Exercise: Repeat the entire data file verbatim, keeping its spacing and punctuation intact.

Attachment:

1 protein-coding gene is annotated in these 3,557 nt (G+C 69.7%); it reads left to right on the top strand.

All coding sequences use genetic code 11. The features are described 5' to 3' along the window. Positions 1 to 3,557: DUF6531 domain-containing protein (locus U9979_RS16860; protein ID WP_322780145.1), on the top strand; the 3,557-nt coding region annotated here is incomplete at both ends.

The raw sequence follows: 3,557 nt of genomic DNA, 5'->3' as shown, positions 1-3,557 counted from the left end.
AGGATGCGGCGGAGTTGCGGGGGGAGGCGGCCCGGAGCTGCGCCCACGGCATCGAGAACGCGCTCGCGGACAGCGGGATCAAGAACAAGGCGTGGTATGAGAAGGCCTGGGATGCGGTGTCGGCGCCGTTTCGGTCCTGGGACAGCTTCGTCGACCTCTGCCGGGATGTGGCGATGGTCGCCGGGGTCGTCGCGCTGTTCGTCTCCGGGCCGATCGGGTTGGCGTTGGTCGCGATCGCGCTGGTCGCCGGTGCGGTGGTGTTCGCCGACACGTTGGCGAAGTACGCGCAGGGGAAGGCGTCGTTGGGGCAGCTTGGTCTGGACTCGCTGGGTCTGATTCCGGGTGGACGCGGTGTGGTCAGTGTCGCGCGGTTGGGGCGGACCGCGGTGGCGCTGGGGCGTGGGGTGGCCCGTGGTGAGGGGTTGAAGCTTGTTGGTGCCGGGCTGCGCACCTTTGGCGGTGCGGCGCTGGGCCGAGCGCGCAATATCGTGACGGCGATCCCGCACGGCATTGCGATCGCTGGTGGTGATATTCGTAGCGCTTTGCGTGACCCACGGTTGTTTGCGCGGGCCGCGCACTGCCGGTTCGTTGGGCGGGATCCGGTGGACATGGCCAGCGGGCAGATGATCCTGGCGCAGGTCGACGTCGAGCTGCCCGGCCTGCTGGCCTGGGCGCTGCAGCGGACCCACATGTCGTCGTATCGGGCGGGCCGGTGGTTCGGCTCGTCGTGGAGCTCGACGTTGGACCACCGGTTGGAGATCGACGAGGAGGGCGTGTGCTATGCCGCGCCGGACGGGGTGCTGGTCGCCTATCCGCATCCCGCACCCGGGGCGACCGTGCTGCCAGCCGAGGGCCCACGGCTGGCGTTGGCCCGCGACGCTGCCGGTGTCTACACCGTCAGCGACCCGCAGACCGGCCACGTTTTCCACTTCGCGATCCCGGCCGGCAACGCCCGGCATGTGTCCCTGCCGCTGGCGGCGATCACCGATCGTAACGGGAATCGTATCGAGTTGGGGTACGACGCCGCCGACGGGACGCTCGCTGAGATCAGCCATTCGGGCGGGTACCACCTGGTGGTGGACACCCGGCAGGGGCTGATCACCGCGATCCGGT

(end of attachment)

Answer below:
1 protein-coding gene is annotated in these 3,557 nt (G+C 69.7%); it reads left to right on the top strand.

All coding sequences use genetic code 11. The features are described 5' to 3' along the window. Positions 1 to 3,557: DUF6531 domain-containing protein (locus U9979_RS16860; protein ID WP_322780145.1), on the top strand; the 3,557-nt coding region annotated here is incomplete at both ends.

The raw sequence follows: 3,557 nt of genomic DNA, 5'->3' as shown, positions 1-3,557 counted from the left end.
AGGATGCGGCGGAGTTGCGGGGGGAGGCGGCCCGGAGCTGCGCCCACGGCATCGAGAACGCGCTCGCGGACAGCGGGATCAAGAACAAGGCGTGGTATGAGAAGGCCTGGGATGCGGTGTCGGCGCCGTTTCGGTCCTGGGACAGCTTCGTCGACCTCTGCCGGGATGTGGCGATGGTCGCCGGGGTCGTCGCGCTGTTCGTCTCCGGGCCGATCGGGTTGGCGTTGGTCGCGATCGCGCTGGTCGCCGGTGCGGTGGTGTTCGCCGACACGTTGGCGAAGTACGCGCAGGGGAAGGCGTCGTTGGGGCAGCTTGGTCTGGACTCGCTGGGTCTGATTCCGGGTGGACGCGGTGTGGTCAGTGTCGCGCGGTTGGGGCGGACCGCGGTGGCGCTGGGGCGTGGGGTGGCCCGTGGTGAGGGGTTGAAGCTTGTTGGTGCCGGGCTGCGCACCTTTGGCGGTGCGGCGCTGGGCCGAGCGCGCAATATCGTGACGGCGATCCCGCACGGCATTGCGATCGCTGGTGGTGATATTCGTAGCGCTTTGCGTGACCCACGGTTGTTTGCGCGGGCCGCGCACTGCCGGTTCGTTGGGCGGGATCCGGTGGACATGGCCAGCGGGCAGATGATCCTGGCGCAGGTCGACGTCGAGCTGCCCGGCCTGCTGGCCTGGGCGCTGCAGCGGACCCACATGTCGTCGTATCGGGCGGGCCGGTGGTTCGGCTCGTCGTGGAGCTCGACGTTGGACCACCGGTTGGAGATCGACGAGGAGGGCGTGTGCTATGCCGCGCCGGACGGGGTGCTGGTCGCCTATCCGCATCCCGCACCCGGGGCGACCGTGCTGCCAGCCGAGGGCCCACGGCTGGCGTTGGCCCGCGACGCTGCCGGTGTCTACACCGTCAGCGACCCGCAGACCGGCCACGTTTTCCACTTCGCGATCCCGGCCGGCAACGCCCGGCATGTGTCCCTGCCGCTGGCGGCGATCACCGATCGTAACGGGAATCGTATCGAGTTGGGGTACGACGCCGCCGACGGGACGCTCGCTGAGATCAGCCATTCGGGCGGGTACCACCTGGTGGTGGACACCCGGCAGGGGCTGATCACCGCGATCCGGT